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Getting Help for Yourself

Where do I start if I'm experiencing mental health or substance use challenges?

Mental health and substance use challenges are very treatable. Recognizing the signs and asking for professional help as soon as possible is the best way to prevent your symptoms from getting worse and move you onto the path to recovery.

You can ask for help from many different professionals, including your family doctor, a counsellor, a social worker, or a member of an Assertive Community Treatment (ACT) Team.

Find your Health Authority ACT Team:

If you do not have a family doctor, visit your nearest walk-in clinic. Use HealthLink BC's Guided Search Tool to find the nearest clinic. You may also call 8-1-1 to speak with a nurse anytime of the day or night.

How can I find out what mental health and substance use resources are available in my area?

Learn more about local mental health and substance use programs from your doctor or social worker, or by visiting your local health authority's website:

For mental health resources for children and youth, visit the BC Children's Hospital website.

What can I do while I'm waiting for help?

Visit our BC Mental Health and Substance Use Resources page for a list of resources that may help you.

How do I get treatment in a BC Mental Health and Substance Use Services program?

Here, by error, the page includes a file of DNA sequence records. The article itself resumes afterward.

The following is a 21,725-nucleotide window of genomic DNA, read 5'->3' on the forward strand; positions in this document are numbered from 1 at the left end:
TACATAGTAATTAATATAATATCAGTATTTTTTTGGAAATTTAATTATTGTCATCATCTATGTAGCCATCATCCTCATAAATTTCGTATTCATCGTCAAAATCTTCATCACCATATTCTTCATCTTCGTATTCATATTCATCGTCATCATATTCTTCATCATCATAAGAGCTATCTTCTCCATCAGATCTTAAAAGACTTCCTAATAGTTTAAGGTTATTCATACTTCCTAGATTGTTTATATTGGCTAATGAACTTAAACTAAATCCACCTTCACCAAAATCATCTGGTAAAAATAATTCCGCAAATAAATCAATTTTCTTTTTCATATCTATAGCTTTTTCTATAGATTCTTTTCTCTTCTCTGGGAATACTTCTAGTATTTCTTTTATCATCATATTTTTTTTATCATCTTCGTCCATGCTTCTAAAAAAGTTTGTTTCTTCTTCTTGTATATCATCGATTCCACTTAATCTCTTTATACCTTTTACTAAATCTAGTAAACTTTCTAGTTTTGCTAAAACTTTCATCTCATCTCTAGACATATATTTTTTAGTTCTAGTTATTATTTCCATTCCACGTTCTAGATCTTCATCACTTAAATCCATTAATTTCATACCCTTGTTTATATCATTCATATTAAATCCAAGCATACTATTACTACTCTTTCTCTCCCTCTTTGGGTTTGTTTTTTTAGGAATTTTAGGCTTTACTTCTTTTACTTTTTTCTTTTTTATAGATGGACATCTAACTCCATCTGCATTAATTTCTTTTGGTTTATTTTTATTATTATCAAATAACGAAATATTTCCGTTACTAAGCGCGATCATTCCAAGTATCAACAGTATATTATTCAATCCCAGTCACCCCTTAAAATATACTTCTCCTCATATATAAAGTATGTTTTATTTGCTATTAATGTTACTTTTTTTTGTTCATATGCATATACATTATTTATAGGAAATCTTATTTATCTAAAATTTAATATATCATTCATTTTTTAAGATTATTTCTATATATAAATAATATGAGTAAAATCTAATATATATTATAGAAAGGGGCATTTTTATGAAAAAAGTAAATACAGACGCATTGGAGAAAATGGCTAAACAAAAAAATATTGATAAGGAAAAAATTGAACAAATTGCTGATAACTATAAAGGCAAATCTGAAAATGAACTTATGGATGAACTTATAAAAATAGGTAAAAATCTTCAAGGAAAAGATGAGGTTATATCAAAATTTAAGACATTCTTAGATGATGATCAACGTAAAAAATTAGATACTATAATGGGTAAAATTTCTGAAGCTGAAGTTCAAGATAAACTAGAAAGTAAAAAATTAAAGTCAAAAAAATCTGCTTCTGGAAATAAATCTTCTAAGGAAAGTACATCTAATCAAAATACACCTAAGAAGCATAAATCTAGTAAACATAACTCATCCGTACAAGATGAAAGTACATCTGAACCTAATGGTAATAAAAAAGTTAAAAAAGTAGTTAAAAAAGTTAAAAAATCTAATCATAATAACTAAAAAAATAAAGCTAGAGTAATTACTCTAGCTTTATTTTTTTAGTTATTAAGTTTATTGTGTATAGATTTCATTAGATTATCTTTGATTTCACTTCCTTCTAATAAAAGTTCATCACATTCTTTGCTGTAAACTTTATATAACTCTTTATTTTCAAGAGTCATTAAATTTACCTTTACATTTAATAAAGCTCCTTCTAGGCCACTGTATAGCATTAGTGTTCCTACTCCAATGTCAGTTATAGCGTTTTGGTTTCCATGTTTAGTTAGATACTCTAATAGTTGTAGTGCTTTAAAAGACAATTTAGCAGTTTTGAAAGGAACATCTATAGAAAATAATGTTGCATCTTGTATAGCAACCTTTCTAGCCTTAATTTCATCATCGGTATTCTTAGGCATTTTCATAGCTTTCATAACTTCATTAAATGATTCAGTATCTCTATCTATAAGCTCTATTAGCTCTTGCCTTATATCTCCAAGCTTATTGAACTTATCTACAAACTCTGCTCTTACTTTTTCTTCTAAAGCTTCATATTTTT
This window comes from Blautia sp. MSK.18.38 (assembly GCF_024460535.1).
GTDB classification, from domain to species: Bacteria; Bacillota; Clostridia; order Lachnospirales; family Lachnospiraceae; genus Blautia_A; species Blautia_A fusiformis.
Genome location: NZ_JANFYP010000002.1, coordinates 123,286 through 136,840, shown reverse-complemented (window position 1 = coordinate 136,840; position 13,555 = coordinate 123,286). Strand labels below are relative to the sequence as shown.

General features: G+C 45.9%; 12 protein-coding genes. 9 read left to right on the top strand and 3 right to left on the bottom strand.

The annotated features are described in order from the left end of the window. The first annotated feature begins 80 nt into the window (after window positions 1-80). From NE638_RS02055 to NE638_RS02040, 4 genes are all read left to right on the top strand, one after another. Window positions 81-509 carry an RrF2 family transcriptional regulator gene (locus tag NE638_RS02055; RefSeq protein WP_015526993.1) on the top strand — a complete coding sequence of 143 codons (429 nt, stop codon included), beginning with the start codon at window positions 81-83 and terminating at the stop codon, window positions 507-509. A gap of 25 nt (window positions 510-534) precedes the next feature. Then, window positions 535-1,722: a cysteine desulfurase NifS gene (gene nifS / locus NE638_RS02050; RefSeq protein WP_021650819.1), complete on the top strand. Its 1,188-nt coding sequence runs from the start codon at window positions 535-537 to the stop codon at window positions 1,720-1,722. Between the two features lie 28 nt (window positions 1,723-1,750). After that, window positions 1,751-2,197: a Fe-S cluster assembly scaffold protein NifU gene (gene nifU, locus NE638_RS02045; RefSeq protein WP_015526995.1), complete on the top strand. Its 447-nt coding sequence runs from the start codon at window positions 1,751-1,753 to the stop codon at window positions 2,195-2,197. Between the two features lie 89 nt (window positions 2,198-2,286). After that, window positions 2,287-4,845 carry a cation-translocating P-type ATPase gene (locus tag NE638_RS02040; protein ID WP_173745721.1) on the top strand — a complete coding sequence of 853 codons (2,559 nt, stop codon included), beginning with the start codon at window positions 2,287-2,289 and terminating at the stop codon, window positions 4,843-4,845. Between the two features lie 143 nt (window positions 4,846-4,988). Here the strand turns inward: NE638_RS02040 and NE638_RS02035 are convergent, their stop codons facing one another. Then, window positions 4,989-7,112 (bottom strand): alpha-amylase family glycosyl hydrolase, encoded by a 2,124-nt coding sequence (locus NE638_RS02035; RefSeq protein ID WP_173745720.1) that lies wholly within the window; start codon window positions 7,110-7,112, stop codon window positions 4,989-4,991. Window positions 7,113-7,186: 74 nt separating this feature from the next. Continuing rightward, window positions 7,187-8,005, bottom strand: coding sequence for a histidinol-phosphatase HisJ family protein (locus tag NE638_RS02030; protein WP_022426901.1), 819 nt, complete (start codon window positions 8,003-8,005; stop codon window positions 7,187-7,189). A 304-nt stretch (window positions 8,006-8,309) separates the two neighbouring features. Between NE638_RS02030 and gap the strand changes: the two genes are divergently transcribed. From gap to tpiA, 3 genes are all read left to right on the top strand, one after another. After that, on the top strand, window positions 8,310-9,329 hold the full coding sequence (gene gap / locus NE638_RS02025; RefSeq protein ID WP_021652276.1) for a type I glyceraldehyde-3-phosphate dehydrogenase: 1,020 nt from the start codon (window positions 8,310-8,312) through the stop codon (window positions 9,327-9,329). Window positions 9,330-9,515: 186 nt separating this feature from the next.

Our programs are designed for people with severe and complex substance use and mental health issues who have already received treatment in a community-based program. Most require a referral from a professional. Visit our services to learn more.

If you think one of our programs may be for you, speak to a health care professional about a referral.

What can I do if I don't seem to be getting anywhere?

Talk to your doctor, counsellor or social worker about your concerns and available options.

Here are some of the people who can help you if you're unsure of whom to talk to.

  • Your family doctor or a doctor at a walk-in clinic can help you with immediate concerns, prescribe medications, or refer you to a specialist.
  • A social worker can help you with coordinating services like in-home supports.
  • Counsellors and therapists can listen to you, help with coping tools and strategies, and provide other suggestions.
  • A nurse, available by calling 8-1-1, can point you to resources.

If you have a friend, family member or support person you trust, feel free to ask them for help or bring them with you when you visit a health care professional.

Emergency numbers

If you are in a crisis or emergency, or are worried that you or a loved one is at risk of harm, please follow the guidelines and use contact information on the "If you are in a crisis" page.

SOURCE: Getting Help for Yourself ( )
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